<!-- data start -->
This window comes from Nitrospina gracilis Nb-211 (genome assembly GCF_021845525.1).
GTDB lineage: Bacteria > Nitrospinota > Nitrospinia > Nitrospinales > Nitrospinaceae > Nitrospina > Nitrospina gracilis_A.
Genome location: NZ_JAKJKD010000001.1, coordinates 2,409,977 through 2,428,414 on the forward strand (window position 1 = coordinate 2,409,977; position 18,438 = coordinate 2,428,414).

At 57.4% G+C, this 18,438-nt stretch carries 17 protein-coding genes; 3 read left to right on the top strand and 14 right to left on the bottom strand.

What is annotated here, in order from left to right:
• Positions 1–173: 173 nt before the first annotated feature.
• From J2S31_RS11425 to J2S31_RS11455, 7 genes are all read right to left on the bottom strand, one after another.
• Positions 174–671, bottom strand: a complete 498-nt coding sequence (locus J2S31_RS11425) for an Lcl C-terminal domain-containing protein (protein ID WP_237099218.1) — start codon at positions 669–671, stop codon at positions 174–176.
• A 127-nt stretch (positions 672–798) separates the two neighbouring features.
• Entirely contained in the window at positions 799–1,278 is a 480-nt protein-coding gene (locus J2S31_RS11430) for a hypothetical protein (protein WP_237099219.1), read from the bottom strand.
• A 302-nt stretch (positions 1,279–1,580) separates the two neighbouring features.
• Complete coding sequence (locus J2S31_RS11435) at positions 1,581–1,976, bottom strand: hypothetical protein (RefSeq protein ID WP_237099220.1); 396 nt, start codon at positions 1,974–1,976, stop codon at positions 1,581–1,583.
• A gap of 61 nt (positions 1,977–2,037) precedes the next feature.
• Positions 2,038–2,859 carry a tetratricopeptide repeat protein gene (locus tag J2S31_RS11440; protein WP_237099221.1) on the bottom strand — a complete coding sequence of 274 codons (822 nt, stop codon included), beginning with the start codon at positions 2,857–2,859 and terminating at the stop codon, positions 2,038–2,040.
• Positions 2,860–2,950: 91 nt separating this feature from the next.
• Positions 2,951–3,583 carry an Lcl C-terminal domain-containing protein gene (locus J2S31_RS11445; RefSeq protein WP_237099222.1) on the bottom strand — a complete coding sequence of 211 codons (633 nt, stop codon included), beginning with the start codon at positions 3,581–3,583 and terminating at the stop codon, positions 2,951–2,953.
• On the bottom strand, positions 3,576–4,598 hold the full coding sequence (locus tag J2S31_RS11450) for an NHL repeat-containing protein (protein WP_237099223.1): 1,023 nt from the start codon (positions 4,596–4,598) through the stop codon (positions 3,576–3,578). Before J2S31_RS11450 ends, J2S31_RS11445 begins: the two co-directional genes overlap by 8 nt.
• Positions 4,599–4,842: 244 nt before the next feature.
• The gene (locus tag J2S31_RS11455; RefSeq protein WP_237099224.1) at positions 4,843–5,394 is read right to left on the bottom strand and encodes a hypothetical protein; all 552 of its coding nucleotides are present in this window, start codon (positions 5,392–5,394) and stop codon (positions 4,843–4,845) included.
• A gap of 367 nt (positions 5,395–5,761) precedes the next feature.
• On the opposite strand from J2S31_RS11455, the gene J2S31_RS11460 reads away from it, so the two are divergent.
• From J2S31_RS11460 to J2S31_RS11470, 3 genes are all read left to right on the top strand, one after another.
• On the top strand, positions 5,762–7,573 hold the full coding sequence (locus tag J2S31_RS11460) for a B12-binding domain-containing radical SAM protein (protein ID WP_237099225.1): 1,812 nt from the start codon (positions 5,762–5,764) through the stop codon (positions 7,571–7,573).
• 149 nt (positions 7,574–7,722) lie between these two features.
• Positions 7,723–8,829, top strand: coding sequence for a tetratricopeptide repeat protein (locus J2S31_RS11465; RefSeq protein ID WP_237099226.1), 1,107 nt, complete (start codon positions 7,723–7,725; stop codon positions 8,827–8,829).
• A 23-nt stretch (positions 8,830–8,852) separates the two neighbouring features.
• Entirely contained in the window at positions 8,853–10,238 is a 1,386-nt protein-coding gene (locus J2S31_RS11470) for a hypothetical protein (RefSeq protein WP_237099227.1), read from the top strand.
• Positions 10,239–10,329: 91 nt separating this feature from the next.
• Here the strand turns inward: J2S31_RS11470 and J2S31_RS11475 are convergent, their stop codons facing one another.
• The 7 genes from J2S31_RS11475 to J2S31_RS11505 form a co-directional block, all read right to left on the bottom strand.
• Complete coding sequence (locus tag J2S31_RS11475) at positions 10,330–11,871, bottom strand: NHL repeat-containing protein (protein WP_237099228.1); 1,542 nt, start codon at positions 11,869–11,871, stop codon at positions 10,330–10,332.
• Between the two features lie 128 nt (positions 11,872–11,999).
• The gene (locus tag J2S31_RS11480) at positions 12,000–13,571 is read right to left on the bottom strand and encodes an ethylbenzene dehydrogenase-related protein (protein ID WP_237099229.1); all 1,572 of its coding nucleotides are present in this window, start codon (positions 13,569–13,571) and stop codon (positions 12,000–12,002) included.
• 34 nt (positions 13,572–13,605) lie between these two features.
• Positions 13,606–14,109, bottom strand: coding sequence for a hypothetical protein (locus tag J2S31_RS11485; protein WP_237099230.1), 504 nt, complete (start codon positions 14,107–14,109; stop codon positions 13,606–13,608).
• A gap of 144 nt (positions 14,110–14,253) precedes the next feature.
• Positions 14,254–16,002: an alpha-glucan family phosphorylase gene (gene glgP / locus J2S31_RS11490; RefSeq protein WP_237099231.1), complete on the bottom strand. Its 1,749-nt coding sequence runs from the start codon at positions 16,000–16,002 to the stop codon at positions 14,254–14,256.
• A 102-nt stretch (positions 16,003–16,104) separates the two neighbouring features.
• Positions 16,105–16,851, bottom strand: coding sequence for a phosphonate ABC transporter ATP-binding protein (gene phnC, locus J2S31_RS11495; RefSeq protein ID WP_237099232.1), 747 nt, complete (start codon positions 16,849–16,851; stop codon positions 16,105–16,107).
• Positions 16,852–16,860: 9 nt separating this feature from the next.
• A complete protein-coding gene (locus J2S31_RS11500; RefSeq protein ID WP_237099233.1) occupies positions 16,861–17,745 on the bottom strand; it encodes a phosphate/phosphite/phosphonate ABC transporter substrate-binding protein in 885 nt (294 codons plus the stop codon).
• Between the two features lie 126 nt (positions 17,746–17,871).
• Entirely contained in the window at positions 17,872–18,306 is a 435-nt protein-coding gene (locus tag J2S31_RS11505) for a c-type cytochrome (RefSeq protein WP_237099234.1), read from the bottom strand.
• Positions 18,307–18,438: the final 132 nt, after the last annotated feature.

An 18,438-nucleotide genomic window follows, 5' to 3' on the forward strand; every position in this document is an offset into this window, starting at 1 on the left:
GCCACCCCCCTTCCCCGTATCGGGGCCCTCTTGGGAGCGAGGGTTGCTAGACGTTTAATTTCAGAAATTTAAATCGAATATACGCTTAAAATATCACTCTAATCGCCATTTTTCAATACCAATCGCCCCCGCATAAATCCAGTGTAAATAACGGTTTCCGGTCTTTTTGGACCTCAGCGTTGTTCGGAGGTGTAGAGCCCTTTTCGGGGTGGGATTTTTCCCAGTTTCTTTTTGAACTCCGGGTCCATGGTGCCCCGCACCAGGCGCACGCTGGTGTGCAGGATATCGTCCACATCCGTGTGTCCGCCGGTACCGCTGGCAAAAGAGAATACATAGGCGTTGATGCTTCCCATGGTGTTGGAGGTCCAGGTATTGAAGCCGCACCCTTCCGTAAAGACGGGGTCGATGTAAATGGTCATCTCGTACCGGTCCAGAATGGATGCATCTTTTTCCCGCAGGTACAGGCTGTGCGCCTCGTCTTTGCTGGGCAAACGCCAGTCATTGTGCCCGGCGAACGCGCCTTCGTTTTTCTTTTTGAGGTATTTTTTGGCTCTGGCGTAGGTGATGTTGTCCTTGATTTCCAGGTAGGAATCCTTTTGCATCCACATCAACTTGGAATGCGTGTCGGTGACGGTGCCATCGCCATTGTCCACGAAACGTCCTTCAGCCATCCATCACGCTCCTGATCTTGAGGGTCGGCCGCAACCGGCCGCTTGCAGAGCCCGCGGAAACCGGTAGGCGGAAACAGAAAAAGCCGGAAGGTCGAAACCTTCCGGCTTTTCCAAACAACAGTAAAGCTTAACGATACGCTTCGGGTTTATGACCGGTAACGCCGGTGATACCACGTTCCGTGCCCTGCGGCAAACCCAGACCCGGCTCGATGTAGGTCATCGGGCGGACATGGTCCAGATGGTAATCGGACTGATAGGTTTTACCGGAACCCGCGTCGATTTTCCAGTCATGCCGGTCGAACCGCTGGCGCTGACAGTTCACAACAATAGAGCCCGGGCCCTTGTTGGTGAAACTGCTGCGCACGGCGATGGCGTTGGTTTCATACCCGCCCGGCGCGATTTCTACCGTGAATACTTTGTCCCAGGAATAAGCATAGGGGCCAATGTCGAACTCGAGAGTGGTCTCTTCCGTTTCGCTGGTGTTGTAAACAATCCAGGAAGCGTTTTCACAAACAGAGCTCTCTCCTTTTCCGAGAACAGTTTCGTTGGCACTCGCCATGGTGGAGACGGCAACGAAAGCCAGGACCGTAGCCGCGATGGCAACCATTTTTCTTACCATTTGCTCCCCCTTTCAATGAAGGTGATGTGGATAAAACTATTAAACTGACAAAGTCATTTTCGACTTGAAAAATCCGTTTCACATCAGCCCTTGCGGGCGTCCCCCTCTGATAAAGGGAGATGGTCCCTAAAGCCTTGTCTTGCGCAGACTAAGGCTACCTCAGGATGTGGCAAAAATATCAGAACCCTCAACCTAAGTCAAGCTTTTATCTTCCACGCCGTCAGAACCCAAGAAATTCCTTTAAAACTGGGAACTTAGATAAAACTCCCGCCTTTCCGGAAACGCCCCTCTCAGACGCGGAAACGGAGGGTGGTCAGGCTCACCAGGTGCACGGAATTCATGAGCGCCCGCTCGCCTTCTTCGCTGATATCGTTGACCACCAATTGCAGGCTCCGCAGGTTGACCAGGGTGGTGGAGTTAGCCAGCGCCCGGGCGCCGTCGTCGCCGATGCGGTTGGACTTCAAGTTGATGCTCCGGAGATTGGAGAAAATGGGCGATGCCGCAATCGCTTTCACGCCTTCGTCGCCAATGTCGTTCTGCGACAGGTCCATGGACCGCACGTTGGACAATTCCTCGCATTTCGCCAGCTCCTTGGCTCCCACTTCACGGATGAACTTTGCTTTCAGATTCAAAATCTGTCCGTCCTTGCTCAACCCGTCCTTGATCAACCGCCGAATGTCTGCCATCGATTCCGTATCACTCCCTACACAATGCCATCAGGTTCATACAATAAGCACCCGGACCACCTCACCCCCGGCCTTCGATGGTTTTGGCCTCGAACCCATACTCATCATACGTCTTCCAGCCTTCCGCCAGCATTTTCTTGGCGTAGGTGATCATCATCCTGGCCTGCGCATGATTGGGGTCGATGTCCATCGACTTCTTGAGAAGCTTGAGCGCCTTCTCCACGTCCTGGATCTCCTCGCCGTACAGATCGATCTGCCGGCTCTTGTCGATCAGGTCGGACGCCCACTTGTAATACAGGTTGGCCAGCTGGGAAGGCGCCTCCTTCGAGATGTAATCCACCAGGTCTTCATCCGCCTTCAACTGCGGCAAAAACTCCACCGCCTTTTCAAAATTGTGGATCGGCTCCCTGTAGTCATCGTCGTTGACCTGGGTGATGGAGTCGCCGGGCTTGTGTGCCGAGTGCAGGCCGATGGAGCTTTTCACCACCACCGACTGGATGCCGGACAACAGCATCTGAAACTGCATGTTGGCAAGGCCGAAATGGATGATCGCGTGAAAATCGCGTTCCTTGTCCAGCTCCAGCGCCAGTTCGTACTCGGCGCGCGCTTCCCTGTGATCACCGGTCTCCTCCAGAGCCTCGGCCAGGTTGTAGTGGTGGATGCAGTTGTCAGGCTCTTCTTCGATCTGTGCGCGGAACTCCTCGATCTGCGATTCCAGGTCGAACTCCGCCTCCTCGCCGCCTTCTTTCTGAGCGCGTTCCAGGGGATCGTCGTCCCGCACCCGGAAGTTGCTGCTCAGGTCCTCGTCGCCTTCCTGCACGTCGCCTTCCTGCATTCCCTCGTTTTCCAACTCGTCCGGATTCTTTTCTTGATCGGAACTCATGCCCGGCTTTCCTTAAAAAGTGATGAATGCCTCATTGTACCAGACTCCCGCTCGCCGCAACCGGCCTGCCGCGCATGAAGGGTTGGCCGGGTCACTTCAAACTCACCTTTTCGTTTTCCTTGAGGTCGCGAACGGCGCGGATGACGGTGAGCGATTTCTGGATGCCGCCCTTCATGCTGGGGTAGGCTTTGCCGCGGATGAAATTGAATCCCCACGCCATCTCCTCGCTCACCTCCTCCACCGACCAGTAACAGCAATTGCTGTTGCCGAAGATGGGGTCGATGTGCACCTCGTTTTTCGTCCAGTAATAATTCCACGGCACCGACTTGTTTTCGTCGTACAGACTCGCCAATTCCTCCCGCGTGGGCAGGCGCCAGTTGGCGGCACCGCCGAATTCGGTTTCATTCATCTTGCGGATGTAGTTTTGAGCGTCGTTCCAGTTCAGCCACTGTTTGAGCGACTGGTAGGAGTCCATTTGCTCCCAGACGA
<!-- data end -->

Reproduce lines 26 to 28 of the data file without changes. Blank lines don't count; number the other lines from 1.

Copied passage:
• A 23-nt stretch (positions 8,830–8,852) separates the two neighbouring features.
• Entirely contained in the window at positions 8,853–10,238 is a 1,386-nt protein-coding gene (locus J2S31_RS11470) for a hypothetical protein (RefSeq protein WP_237099227.1), read from the top strand.
• Positions 10,239–10,329: 91 nt separating this feature from the next.